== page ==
According to D.M. Yeager, he apparently was blessed with a charism of grace. Humble in his own self-assessment as sinner-saint, Berggrav tried to find the good in others. This was partly shaped by his past prison ministry. While not being blind to the realities of who he dealt with, he saw in them ordinary, fallible people where the goodness of God was still at work. In relating with others, people recognized his knack to be a compassionate, empathetic, bridge builder. After first taking on the role of bishop, he wrote in a letter, “My first objectives is to find something good, partly because I know there is always some good everywhere, and partly because I have to feel kindly toward a group before I can speak any words of admonition to them.”[i] Yet, such relationships were not to be maintained if they enabled or encouraged evil. When it was clear that the occupation government was committing atrocities and would not be true to its promises, he took actions against it.

Despite the personal costs, Bishop Berggrav found he had a Christian duty to disobey. He began to lead the institution of the church in its peaceful resistance. The church would seek to become a protective barrier between the illegitimate government and the citizenry. On Easter Sunday 1942, all but 64 of the 861 pastors of the Church of Norway read at worship The Foundation of the Church, a document primarily prepared by Berggrav explicitly stating that “the requirements of religious faith now made it impossible for Christians to cooperate with many of the laws and policies of the civil authorities.”[ii] The pastors then resigned simultaneously from the state church. Congregants responded as well, sheltering the pastors and refusing to participate in the state church. Reminiscent of the two kingdoms theology of Luther, he recognized that both church and state had parts in God’s ultimate plan. So while he argued that the church’s opposition should be and must remain peaceful, he remained a realist. He believed that when a government began to perform as a murderer, citizens must act in the government’s stead to protect themselves and fulfill God’s call for justice. Thus, some may indeed be called to take up arms for that purpose. This armed opposition isn’t purely political, nor is it to be self-serving. Violence is only entered into for the purpose of restoring a proper, just government, protecting the defenseless, and for calling others to repentance. Reconciliation must remain the goal.

There is much, much more to be said about Eivind Josef Berggrav, more than I could ever say here. For those interested in learning more, I would commend to you D.M. Yeager’s article, God, Church, and Country: Berggrav’s Leadership in the Norwegian Resistance in the Journal of Lutheran Ethics (available through As for me, I recognize a bit better how his life has somehow touched my own through the communion of saints. I will be challenged to live up to his legacy as I think of him. For certainly all of us will face opposition in this fallen, imperfect world. Recalling of Baggrav’s own response in troubled times, we might be encouraged to look for the good in our enemies and to seek reconciliation where possible. We might find the courage to apply our faith as best we can to the troubles of our day. In all things, maintaining a simple trust in the eternal providence of God, we might see past our own immediate fears or suffering to realize that we just might be the right people at the right time and right place, sent by God, for these troubled days that surround us. We could even find ourselves inspired enough in our daily lives to risk acting in love no matter the cost. With such grace active in our lives, the course of history will certainly change for the better. Each day will prove historic and a blessing.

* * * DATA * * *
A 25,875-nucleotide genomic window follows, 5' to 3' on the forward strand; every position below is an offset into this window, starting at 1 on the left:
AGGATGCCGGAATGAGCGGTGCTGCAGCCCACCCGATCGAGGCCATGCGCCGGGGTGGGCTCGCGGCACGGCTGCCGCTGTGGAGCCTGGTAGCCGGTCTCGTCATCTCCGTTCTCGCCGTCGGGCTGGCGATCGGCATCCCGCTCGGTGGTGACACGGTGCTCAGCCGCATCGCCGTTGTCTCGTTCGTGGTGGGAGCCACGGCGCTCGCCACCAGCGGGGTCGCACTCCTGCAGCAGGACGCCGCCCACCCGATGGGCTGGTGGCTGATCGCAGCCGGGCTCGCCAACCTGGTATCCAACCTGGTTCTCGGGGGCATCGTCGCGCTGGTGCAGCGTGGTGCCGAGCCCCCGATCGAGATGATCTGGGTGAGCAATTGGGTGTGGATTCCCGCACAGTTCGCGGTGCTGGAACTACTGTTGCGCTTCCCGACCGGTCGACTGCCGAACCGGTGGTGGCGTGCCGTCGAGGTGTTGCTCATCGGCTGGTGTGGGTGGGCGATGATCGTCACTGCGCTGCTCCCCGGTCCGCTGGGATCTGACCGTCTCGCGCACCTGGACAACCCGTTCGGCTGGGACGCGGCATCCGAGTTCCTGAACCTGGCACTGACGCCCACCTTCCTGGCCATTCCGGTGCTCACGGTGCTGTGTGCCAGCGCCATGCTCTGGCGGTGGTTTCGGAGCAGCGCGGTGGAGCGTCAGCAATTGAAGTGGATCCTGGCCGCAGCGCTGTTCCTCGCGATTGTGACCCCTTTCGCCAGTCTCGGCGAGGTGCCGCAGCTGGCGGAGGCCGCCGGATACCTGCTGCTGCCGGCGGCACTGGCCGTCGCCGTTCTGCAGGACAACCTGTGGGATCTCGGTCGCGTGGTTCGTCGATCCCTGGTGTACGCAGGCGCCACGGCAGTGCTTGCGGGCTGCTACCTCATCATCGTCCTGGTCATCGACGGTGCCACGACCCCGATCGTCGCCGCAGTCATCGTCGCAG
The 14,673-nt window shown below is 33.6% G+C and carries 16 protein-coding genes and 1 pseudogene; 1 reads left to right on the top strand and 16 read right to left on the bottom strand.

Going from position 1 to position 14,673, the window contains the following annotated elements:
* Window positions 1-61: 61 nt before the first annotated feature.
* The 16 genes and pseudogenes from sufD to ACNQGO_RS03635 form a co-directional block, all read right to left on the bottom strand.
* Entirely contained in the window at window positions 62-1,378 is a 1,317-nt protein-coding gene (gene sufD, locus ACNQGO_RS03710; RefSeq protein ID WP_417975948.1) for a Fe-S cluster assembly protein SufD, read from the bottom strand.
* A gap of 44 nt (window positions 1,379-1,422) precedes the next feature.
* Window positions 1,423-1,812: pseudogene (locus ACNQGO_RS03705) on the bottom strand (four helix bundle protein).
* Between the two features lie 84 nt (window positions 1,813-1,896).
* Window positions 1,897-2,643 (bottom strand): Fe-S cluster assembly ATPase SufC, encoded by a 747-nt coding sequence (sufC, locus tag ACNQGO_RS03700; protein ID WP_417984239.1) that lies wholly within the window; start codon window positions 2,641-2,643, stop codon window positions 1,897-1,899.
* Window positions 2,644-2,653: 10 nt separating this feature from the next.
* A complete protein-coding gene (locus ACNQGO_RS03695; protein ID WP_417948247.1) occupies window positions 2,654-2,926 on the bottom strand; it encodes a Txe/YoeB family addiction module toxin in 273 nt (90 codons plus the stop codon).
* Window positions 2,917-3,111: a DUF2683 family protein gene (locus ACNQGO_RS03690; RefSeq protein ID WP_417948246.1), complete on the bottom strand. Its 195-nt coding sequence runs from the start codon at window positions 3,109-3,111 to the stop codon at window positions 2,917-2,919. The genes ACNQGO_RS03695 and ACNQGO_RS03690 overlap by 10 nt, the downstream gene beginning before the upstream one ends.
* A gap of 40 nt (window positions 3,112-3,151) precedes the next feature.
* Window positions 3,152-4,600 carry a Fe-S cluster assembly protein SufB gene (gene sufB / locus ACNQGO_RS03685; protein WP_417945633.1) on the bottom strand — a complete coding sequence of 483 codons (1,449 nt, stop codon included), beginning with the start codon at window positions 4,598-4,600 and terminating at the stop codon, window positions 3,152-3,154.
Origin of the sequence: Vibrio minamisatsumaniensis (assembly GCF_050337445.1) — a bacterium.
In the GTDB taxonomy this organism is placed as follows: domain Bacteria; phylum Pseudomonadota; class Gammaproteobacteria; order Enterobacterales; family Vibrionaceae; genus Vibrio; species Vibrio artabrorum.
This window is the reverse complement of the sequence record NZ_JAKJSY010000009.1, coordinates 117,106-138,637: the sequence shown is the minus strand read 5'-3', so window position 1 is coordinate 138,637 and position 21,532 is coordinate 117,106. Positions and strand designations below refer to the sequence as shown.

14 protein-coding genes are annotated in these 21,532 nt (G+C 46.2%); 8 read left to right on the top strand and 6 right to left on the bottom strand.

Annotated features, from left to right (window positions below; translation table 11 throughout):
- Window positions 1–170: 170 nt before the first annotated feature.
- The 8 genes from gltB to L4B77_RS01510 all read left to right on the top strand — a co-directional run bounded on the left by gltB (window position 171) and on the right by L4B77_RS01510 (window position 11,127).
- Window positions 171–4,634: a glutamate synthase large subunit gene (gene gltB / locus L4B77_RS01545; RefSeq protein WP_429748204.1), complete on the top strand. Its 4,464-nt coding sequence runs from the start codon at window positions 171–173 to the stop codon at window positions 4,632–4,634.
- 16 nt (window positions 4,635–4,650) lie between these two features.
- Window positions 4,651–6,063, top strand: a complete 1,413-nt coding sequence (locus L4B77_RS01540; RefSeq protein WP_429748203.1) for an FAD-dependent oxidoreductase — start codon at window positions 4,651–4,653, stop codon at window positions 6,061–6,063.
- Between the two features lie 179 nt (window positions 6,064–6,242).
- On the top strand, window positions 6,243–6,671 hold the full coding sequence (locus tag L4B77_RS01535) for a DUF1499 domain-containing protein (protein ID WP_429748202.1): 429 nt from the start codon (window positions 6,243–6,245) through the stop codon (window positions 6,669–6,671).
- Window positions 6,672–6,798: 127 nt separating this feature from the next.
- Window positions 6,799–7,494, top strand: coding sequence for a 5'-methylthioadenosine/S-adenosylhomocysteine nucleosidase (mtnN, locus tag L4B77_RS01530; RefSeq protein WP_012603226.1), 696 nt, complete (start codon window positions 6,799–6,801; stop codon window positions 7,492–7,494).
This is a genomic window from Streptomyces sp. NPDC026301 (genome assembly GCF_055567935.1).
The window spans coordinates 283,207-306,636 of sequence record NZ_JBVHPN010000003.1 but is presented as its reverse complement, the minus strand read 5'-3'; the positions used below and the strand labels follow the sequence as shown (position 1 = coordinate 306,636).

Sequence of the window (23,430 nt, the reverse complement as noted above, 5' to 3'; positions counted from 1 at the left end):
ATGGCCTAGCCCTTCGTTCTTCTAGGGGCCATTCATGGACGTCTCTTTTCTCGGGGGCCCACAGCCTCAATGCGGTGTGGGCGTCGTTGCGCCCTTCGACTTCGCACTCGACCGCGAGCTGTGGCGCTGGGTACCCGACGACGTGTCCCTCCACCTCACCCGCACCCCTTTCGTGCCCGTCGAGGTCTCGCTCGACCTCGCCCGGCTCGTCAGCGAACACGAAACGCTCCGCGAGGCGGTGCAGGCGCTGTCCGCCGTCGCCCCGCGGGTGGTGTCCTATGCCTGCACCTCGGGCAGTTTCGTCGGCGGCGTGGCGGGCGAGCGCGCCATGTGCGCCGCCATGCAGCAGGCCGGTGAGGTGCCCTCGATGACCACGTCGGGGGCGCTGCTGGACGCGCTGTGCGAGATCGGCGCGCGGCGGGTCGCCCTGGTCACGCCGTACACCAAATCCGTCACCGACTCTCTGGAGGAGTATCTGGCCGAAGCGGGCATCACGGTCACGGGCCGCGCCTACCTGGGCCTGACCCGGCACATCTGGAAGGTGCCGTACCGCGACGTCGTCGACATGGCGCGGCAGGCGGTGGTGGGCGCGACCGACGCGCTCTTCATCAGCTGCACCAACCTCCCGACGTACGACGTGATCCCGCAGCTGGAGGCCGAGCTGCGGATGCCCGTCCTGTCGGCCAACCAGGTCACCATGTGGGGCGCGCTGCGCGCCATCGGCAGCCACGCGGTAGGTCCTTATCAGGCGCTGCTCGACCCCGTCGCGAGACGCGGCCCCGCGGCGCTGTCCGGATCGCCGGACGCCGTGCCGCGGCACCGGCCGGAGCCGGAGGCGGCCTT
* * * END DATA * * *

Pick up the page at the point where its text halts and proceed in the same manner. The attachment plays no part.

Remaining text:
[i] Yeager, D.M. God, Church, and Country: Berggrav’s Leadership in the Norwegian Resistance. Journal of Lutheran Ethics, Vol. 6, Issue 5 [on-line edition via]. May 2006.

[ii] Yeager (on-line, ¶42) As noted by the author, the figures are according to a work by Odd Godal. In some documents, the number of pastors reported as resigning varies slightly.


Anonymous. (n.d.) Eivind Berggrav. as downloaded on January 15, 2011.

Evangelical Lutheran Church in America. Evangelical Lutheran Worship: Pew Edition. Minneapolis, MN: Augsburg Fortress.

Yeager, D.M. God, Church, and Country: Berggrav’s Leadership in the Norwegian Resistance. Journal of Lutheran Ethics, Vol. 6, Issue 5 [on-line edition via]. May 2006.

© 2011 The Rev. Louis Florio. All text and images not held under copyright by Word Press or another entity may not be used without permission of the author.